Has Bob Hope Classic Become "Hopeless"?

josh millarSenior Analyst IJanuary 23, 2009

This week is a special stop on the PGA Tour, or at least it used to be.

In Southern California, the Bob Hope classic is underway. The format is a unique one: a five-day, four-course pro-am.

Bob Hope passed away in 2003, and the tournament may as well have died with him. No top 10 players are in the field this week.

But we cannot blame the golfers. They are, after all, independent contractors, and the European Tour’s desert swing with the perks of appearance money has become a more viable option.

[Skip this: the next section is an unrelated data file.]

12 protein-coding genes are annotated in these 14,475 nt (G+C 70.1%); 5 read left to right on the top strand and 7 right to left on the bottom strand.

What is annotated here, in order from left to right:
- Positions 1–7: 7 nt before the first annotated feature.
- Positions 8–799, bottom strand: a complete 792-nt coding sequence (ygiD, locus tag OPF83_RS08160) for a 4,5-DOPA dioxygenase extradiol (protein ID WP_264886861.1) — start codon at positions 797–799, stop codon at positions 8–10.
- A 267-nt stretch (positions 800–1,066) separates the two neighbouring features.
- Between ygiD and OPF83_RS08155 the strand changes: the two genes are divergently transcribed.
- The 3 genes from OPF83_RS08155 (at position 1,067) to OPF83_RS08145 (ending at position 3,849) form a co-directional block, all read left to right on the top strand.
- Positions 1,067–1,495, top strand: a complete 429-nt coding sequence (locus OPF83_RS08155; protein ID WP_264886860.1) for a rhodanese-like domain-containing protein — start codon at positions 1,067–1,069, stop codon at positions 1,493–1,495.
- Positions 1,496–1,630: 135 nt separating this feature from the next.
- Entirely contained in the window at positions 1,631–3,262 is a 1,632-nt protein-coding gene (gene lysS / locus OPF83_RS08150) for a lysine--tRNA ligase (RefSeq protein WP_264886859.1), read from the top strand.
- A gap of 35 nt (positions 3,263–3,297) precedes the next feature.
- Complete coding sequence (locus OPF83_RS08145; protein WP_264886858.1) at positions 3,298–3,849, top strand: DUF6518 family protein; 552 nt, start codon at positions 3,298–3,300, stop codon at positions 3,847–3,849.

That does not lessen the sadness I and many others may feel.

Bob Hope was a genuine fan and an ambassador of the great game of golf, so much so that the great Arnold Palmer has assumed hosting duties for the week.

I don’t know what can be done to help this tournament, but I hope it does turn around. It is a great opportunity to attract a new audience to the game because of the presence of celebrities.

Take a lesson from the Wachovia Championship and the desert swing: Throw in some perks. This tournament deserves its own unique place in history.

That won't happen with second-rate fields.

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